Mentions: The concentration of COX-2 in lung protein extracts from some of the mice was measured by ELISA. A significant 45% reduction in COX-2 protein concentrations was observed in the lungs of COX-2 antisense-treated sensitized mice compared with non-treated sensitized mice (Figure 2b). Analysis of COX-2 expression in the lung by immunohistochemistry showed the same results for untreated HDM-sensitized mice and mismatched control oligonucleotide-treated sensitized mice (Figure 3e), that is, they consistently had a visibly increased number of positive cells and a stronger staining intensity than selective COX-2 oligonucleotide-treated mice (Figure 3f).

Bottom Line: Finally, mRNA levels of hPGD synthase remained unchanged.Intranasal antisense therapy against COX-2 in vivo mimicked the reported impairment of COX-2 regulation in the airway cells of asthmatic patients.This strategy revealed an unexpected novel dual effect: inflammation was improved but AHR worsened.

View Article: PubMed Central - HTML - PubMed

Affiliation: Department of Pneumology and Respiratory Allergy, Hospital Clínic, IDIBAPS, Universitat de Barcelona, Barcelona, Spain. rosa.torres@uab.cat

ABSTRACT

Background: Despite its reported pro-inflammatory activity, cyclooxygenase (COX)-2 has been proposed to play a protective role in asthma. Accordingly, COX-2 might be down-regulated in the airway cells of asthmatics. This, together with results of experiments to assess the impact of COX-2 blockade in ovalbumin (OVA)-sensitized mice in vivo, led us to propose a novel experimental approach using house dust mite (HDM)-sensitized mice in which we mimicked altered regulation of COX-2.

Methods: Allergic inflammation was induced in BALBc mice by intranasal exposure to HDM for 10 consecutive days. This model reproduces spontaneous exposure to aeroallergens by asthmatic patients. In order to impair, but not fully block, COX-2 production in the airways, some of the animals received an intranasal antisense oligonucleotide. Lung COX-2 expression and activity were measured along with bronchovascular inflammation, airway reactivity, and prostaglandin production.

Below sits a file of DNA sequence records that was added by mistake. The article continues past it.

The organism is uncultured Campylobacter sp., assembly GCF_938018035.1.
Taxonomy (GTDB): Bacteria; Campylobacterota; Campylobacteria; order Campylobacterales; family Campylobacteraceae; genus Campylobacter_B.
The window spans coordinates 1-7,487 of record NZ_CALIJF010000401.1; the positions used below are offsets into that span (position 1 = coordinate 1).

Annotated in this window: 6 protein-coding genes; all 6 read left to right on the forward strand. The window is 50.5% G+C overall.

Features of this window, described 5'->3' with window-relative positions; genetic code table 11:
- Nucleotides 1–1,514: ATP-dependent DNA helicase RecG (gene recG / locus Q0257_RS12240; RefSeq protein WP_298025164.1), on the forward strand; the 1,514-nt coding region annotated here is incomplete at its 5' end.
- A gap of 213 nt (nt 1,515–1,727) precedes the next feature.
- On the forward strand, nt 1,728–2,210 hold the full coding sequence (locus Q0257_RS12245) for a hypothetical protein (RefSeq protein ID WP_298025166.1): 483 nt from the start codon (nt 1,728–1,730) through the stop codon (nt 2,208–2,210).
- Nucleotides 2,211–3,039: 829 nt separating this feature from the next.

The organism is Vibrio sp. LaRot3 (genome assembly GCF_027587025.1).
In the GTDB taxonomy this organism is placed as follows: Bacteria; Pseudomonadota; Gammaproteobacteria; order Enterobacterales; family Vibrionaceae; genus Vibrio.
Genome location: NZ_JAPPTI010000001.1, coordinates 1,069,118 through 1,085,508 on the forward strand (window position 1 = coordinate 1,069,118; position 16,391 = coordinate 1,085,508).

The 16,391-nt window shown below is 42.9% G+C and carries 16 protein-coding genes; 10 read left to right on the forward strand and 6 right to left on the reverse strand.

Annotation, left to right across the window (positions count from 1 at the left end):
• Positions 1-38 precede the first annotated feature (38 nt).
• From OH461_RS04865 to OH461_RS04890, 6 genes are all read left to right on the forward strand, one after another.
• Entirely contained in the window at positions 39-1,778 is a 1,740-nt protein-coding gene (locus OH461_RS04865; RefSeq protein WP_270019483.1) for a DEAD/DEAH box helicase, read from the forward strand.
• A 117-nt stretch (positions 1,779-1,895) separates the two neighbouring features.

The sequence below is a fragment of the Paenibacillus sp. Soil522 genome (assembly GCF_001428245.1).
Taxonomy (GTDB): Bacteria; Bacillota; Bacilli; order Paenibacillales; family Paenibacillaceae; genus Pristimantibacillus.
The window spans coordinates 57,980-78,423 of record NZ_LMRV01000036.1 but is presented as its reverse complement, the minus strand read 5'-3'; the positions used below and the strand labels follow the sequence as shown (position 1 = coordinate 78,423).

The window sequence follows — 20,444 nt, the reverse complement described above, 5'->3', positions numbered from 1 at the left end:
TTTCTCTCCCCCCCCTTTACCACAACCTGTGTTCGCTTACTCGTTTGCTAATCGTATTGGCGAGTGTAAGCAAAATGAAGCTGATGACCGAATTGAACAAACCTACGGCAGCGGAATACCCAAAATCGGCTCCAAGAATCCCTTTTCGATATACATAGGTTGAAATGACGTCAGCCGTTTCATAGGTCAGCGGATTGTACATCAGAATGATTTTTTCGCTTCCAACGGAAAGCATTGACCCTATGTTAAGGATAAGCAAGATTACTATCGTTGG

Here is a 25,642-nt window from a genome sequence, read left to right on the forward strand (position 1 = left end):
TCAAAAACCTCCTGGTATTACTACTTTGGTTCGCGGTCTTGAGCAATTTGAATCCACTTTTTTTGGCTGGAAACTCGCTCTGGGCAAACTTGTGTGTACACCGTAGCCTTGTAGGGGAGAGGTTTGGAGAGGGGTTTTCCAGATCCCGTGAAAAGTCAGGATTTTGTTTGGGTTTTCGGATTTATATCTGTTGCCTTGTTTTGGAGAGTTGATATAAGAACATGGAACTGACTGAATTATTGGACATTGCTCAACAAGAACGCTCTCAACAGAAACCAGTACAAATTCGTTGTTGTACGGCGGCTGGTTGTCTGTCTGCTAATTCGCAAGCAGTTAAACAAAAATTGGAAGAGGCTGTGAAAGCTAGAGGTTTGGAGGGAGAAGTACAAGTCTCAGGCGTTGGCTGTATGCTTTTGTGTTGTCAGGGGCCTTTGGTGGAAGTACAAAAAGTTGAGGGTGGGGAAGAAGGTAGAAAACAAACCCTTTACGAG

Results: We observed impaired COX-2 mRNA and protein expression in the lung tissue of selective oligonucleotide-treated sensitized mice. This was accompanied by diminished production of mPGE synthase and PGE2 in the airways. In sensitized mice, the oligonucleotide induced increased airway hyperreactivity (AHR) to methacholine, but a substantially reduced bronchovascular inflammation. Finally, mRNA levels of hPGD synthase remained unchanged.

Conclusion: Intranasal antisense therapy against COX-2 in vivo mimicked the reported impairment of COX-2 regulation in the airway cells of asthmatic patients. This strategy revealed an unexpected novel dual effect: inflammation was improved but AHR worsened. This approach will provide insights into the differential regulation of inflammation and lung function in asthma, and will help identify pharmacological targets within the COX-2/PG system.

Show MeSH
Related in: MedlinePlus